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Progress In Raw Film

04 Nov, 2020 | Archival Reproductions by Cinemaazi
A Mitchell camera used in the silent era. Image credit: scroll

In 1887, an employee at Thomas Edison's research laboratory in New Jersey conducted an experiment with an instrument that would reproduce motion just as the famous inventor's photograph reproduced sound. Small images were photographed on a continuous spiral of film which was then wound on a cylinder. This was the first motion picture.

Two years later, the employee, W.K.L. Dickson, reached the point where it became necessary for him to obtain improved film in order to continue his experiments. He wrote to George Eastman, then a pioneer in the film industry, and ordered a continuous strip of 35 mm film. Eastman filled the order and charged Dickson $2.50. The result was a strip of continuous film standardized at 1-3/8 inches in width, with four perforations at each edge of every frame basically the same configuration that is used today.

With the introduction of black-and-white motion picture film and enduring physical dimensions that set a standard that prevails today, a new industry was born and the indications were that it would have an illustrious future.

The first motion picture used the same type film for making both negatives and prints. Later, Eastman Kodak Company produced separate films specially designed for camera use and for making prints. These new films provided better overall tone reproduction, and greater facility in the processing and printing operations and are known as negative and positive respectively.

In the meantime, scientists and technicians went to work on improving the old films while searching for leads on ways to develop new and better ones, as motion picture film became the basis of a new and burgeoning industry. In essence, black-and-white motion picture film has been the heart of the entertainment business. As its technology improved, so did the end product of the entire motion picture industry.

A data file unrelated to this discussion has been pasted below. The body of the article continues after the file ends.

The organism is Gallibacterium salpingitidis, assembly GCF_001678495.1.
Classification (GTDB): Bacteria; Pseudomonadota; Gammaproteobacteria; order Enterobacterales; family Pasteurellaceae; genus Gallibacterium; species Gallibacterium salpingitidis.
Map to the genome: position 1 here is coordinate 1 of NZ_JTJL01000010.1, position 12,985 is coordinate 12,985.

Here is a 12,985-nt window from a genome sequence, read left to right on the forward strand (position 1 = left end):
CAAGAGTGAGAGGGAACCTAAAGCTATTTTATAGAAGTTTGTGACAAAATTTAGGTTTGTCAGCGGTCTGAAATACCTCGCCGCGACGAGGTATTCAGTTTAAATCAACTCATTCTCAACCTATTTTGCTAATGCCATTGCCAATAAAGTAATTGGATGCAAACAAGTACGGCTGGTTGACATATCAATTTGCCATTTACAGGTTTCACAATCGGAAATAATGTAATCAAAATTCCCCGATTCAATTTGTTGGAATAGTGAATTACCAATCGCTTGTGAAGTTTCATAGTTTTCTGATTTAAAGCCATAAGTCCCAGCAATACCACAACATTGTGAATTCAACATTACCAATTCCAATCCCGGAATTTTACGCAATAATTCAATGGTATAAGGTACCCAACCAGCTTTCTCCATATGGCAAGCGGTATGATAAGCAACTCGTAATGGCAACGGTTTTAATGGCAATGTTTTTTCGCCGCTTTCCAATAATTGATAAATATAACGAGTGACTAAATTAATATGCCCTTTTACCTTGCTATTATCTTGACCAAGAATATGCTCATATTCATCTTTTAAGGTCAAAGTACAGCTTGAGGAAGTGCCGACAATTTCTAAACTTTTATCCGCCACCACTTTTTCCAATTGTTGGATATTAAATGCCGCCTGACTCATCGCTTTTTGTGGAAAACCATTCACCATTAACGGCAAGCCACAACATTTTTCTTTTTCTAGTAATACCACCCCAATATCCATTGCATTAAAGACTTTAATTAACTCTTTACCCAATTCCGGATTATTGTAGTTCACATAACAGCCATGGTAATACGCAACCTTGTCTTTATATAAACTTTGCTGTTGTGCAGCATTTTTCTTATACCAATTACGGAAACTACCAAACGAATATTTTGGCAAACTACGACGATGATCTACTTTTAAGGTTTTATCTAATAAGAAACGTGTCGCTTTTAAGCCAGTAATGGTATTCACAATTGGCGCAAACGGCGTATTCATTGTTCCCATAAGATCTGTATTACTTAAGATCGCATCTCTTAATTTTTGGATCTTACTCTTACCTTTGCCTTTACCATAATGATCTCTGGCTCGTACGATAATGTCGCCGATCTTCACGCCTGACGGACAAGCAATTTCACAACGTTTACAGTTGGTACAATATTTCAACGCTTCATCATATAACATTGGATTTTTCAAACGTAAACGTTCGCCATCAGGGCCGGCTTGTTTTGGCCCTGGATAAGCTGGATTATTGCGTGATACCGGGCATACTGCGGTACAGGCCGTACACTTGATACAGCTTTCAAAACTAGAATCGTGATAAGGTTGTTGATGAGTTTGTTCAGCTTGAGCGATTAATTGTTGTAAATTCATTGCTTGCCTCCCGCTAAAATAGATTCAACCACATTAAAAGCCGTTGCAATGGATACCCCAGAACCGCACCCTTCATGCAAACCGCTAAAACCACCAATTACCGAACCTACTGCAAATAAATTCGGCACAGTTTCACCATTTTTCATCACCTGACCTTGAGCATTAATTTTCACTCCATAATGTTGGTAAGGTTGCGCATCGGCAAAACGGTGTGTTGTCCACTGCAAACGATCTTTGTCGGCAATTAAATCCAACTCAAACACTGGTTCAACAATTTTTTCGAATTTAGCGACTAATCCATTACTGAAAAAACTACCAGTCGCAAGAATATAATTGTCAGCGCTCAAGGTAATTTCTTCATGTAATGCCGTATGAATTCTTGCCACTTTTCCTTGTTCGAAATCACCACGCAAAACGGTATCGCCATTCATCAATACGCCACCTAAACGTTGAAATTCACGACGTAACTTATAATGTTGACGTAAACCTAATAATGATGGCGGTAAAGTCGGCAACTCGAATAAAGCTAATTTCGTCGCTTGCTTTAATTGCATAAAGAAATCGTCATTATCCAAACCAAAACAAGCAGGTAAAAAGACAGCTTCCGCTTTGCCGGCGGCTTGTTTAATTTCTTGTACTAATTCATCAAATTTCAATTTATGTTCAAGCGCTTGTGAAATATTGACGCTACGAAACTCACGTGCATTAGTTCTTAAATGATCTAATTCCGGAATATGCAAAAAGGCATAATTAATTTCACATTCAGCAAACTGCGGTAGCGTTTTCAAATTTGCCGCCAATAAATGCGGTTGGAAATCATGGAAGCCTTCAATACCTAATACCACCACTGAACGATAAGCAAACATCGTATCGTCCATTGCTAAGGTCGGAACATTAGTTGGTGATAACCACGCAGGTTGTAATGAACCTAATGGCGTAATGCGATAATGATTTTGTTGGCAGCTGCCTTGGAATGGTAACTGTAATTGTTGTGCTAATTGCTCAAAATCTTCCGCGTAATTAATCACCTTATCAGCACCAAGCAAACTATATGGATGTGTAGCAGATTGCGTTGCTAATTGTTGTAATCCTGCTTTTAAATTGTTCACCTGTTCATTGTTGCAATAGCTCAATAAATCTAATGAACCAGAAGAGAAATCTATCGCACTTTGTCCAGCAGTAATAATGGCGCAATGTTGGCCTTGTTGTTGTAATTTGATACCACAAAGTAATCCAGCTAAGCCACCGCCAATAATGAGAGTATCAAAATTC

By 1916, the pioneer motion picture studios had settled in Hollywood in order to take advantage of the abundant sunlight. At that time, there was only one negative film and one positive film. The former was sensitive to blue, violet and ultraviolet light and had to be exposed either outdoors by daylight or under heavy arc light in the studios.

Changes were made in the composition of both negative and positive films so often. As motion picture films improved in sensitivity, producers were able to include new and more dramatic scenes in their productions. Figuratively, as the film manufacturing industry developed, so did the motion picture entertainment industry. The one-man camera "crew", who prayed for sunshine so he could get adequate exposure of his film during the early 1920's has grown up. In his place is a versatile team that can produce motion pictures any place any time. 

Old lights used in film sets. Image credit: scroll